Despite the word canine in its name, canine distemper affects not only dogs but skunks, foxes and large cats, such as lions and tigers.

Over the past few weeks, three raccoons in Mill Valley were reported to Marin Humane as behaving strangely. When our animal services officers arrived and viewed the raccoons, they suspected the deadly and highly contagious canine distemper virus was to blame.

Despite the word canine in its name, canine distemper affects not only dogs but skunks, foxes and large cats, such as lions and tigers. The virus infects the lungs, airways, nose and eyes, and can also infect the brain and suppress the immune system.

Symptoms of canine distemper may include:

• Runny nose and watery eyes developing into conjunctivitis (the most visible symptoms)

• Weight loss

• Disorientation, including walking in circles

• Extreme lethargy

• Seizures

• Vomiting and diarrhea

Interestingly, the virus doesn’t cause illness in domestic cats or people, though domestic cats can become ill from a different virus that is sometimes referred to as feline distemper. This cat virus is more accurately called the panleukopenia virus and is not related to the canine distemper virus.

Wildlife are often the ‘reservoir’ for distemper outbreaks in unvaccinated dogs that have contact with wild animals,” says Belinda Evans, director of shelter medicine at Marin Humane. “Fortunately, the vaccine for canine distemper is highly effective, so it’s crucial we vaccinate our pets.”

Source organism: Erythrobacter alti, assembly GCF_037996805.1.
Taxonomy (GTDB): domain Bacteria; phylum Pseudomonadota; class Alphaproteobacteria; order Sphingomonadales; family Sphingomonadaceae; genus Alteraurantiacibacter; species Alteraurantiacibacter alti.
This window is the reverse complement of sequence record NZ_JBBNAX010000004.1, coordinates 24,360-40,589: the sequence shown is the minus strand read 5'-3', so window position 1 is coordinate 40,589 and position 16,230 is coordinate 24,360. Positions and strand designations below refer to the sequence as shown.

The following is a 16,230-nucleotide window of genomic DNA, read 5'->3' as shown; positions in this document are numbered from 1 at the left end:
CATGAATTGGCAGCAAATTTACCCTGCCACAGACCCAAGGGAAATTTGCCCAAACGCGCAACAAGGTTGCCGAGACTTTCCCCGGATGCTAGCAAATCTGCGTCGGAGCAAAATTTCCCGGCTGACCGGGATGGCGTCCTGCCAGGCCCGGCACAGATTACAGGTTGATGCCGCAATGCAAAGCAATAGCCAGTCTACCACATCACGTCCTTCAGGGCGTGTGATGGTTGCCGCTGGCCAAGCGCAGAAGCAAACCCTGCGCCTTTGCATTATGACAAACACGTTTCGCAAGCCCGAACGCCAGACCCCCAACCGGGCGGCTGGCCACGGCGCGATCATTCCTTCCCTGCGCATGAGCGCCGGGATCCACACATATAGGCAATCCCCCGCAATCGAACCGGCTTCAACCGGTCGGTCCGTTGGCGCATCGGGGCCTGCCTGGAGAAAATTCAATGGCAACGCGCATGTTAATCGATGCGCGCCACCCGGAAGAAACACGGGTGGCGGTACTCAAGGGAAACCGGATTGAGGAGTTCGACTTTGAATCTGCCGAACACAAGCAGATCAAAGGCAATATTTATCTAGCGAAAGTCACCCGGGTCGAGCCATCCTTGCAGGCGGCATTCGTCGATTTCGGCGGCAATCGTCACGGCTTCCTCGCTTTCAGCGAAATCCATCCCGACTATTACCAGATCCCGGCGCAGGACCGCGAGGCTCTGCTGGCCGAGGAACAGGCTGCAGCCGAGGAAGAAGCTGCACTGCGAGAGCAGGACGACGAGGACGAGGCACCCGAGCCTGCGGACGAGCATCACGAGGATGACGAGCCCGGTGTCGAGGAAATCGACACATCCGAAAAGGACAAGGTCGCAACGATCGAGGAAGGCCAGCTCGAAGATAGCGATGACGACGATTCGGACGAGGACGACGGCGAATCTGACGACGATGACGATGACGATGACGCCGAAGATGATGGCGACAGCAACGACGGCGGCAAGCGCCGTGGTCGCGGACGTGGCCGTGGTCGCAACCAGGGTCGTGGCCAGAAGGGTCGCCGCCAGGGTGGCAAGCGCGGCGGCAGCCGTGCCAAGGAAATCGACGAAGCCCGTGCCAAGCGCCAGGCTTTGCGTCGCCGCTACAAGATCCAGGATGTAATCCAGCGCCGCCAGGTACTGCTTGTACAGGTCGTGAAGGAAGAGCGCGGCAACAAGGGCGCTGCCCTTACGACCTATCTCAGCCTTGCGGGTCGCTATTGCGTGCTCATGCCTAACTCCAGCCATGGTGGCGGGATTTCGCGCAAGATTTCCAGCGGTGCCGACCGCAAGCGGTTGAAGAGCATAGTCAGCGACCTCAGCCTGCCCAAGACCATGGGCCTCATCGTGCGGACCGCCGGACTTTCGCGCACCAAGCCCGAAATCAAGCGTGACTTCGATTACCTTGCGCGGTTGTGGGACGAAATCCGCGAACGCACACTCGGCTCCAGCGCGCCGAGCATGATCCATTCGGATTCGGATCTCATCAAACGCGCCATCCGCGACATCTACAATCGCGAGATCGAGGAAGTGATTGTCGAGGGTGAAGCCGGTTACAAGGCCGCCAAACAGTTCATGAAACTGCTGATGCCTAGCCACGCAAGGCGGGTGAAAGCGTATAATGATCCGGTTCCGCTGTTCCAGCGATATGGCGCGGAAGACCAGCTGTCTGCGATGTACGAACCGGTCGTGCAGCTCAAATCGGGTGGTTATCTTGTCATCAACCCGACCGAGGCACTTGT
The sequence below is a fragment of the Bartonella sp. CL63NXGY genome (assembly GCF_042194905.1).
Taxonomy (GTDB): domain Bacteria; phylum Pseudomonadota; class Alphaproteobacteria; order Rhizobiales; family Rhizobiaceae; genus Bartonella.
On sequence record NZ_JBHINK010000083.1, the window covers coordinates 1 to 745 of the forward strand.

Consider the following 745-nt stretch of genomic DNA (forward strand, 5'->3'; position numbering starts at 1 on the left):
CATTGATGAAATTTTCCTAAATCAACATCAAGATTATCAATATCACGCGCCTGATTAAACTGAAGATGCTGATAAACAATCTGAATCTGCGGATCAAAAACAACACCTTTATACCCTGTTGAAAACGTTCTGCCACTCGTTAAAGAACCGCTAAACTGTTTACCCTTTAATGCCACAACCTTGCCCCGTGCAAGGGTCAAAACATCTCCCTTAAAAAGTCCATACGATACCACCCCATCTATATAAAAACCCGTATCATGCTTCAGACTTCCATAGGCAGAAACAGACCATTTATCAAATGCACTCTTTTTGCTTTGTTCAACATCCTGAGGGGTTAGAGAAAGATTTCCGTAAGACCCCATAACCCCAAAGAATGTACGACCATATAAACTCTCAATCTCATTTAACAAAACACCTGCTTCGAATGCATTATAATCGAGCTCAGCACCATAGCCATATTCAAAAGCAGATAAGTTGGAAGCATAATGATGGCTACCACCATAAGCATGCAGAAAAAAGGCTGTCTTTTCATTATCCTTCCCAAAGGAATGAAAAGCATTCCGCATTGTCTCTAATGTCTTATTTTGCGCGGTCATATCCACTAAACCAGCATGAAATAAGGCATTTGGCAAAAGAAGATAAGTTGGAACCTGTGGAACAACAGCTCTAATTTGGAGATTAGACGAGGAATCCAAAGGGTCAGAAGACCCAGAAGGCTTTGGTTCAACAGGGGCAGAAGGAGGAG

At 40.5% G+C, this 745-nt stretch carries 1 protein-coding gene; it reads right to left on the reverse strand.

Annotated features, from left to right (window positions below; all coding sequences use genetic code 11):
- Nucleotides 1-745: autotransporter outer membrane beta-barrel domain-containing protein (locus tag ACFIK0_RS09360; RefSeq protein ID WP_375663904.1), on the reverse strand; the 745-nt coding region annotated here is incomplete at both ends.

According to the American Veterinary Medical Association, “Puppies and unvaccinated dogs most often become infected through airborne exposure (through sneezing or coughing) to the virus from an infected dog or wild animal. The virus can also be transmitted by shared food and water bowls and equipment. Infected dogs can shed the virus for months, and mother dogs can pass the virus through the placenta to their puppies. Distemper is often fatal, and dogs that survive usually have permanent, irreparable nervous system damage.

Pet vaccinations, like those for humans, may sometimes require a booster to keep them effective. They break down into two categories: core vaccinations, which are recommended for every pet, and non-core, which are recommended based on your pet’s activity. For example, rabies, distemper and parvovirus are among the core vaccines where leptospirosis is a non-core vaccine and only given to some dogs. Your best bet is to discuss what’s right for your pet with your trusted veterinarian.

While it’s imperative to vaccinate our pets, the experts at WildCare don’t think there’s reason to panic about the recent cases of distemper.

“We’re fortunate to have a low incidence of it in our area,” says Melanie Piazza, director of animal care at WildCare. “The disease tends to run in cycles, appearing approximately every seven years. It has been 12 years since the last outbreak, so this isn’t unexpected.”

If you notice wildlife behaving strangely, remember to keep yourself and your pets at a distance — for your safety and theirs — and call Marin Humane at 415-883-4621 or WildCare at 415-456-7283.

Sadly, there is no cure for canine distemper but infected wildlife can be humanely euthanized, preventing a slow death as well as the spread of the virus.

Originally published at mij